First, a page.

Pinterest Eats Into Facebook’s Share of Social E-Commerce Traffic

April 29, 2013

This article is included in these additional categories:

Digital | Retail & E-Commerce | Social Media

RichRelevance-E-Commerce-Referral-Traffic-Apr2013Pinterest is becoming a more influential source of social e-commerce referral traffic, per new data released by RichRelevance. Between the week ending December 10, 2012 and the week ending April 1, 2013, Pinterest’s share of social shopping sessions grew from 6% to 25%, while Facebook’s share decreased from 92% to 69%. The remaining platform analyzed, Twitter, has seen a steady, albeit more muted growth in traffic share, but remains a somewhat fractional player. (Share of shopping sessions refers to the share of combined sessions coming directly from Facebook, Pinterest, and Twitter.)

Not only is Pinterest accounting for a greater share of weekly shopping sessions, but those sessions result in higher average order values than for Facebook referrals. On average, Pinterest shoppers spent $153 per order between November 20, 2012 and April 1, 2013, compared to $85 per order for Facebook shoppers.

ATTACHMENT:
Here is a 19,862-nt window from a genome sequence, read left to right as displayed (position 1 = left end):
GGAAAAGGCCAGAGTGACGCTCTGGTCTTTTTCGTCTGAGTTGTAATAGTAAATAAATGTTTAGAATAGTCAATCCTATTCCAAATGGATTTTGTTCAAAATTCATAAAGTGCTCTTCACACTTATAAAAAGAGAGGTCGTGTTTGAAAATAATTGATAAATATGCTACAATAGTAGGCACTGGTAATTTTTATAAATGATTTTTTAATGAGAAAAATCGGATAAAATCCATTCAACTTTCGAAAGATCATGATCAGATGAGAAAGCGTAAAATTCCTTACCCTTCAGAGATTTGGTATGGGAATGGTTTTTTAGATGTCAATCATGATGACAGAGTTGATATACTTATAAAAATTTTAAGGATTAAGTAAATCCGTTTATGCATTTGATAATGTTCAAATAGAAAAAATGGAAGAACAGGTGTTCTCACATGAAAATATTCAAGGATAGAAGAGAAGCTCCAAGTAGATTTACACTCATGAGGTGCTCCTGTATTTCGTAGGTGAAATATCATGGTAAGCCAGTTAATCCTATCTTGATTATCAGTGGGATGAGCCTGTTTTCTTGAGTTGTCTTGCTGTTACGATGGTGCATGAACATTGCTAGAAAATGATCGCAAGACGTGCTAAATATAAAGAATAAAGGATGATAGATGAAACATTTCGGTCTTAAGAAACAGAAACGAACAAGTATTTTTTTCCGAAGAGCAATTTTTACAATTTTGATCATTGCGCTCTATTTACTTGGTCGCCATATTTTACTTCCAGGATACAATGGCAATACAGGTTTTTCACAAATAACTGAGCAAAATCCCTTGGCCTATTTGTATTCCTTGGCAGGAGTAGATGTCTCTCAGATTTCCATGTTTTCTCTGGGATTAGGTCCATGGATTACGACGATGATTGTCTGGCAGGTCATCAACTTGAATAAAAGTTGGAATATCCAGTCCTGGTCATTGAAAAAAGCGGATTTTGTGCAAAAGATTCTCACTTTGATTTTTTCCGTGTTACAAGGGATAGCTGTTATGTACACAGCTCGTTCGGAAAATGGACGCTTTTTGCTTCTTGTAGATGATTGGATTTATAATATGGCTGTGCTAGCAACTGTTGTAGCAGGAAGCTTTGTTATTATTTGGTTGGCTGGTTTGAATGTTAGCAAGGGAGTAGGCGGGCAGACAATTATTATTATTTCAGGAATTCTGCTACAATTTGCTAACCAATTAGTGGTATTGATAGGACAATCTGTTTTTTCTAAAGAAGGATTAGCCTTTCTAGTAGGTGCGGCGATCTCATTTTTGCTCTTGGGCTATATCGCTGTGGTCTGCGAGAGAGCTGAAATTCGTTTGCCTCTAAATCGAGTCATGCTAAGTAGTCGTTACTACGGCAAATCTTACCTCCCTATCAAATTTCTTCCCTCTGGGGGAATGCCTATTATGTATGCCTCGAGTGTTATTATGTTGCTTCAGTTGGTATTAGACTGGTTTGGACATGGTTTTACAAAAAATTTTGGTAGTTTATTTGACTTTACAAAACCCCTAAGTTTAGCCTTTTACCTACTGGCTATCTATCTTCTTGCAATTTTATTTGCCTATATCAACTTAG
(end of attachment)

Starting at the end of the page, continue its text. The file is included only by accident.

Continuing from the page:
That gap appears to be getting wider, too. In the week ending April 1, Pinterest shoppers spent $194 on average, versus just $84 for Facebook shoppers.

Social media is not yet a significant e-commerce traffic driver, per recent figures released by Adobe. Yet, unlike other online marketing channels such as paid and organic search, social tends to act more as an “assist” than “last” interaction along the online customer journey, according to a new Google analysis of US Google Analytics profiles with e-commerce tracking enabled.

About the Data: The RichRelevance study is based on dat gleaned from more than 1.5 billion shipping sessions that took place between November 20, 2012 and April 1, 2013 on select US sites which have deployed RichRelevance’s retail recommendation software in continuous operations for the duration of the study. The study includes only browser-based shopping sessions and does not include shopping that may originate from mobile app versions of these platforms. Sessions are defined as Facebook, Pinterest, or Twitter, respectively, if the referrer for that session originated from that site’s domain.

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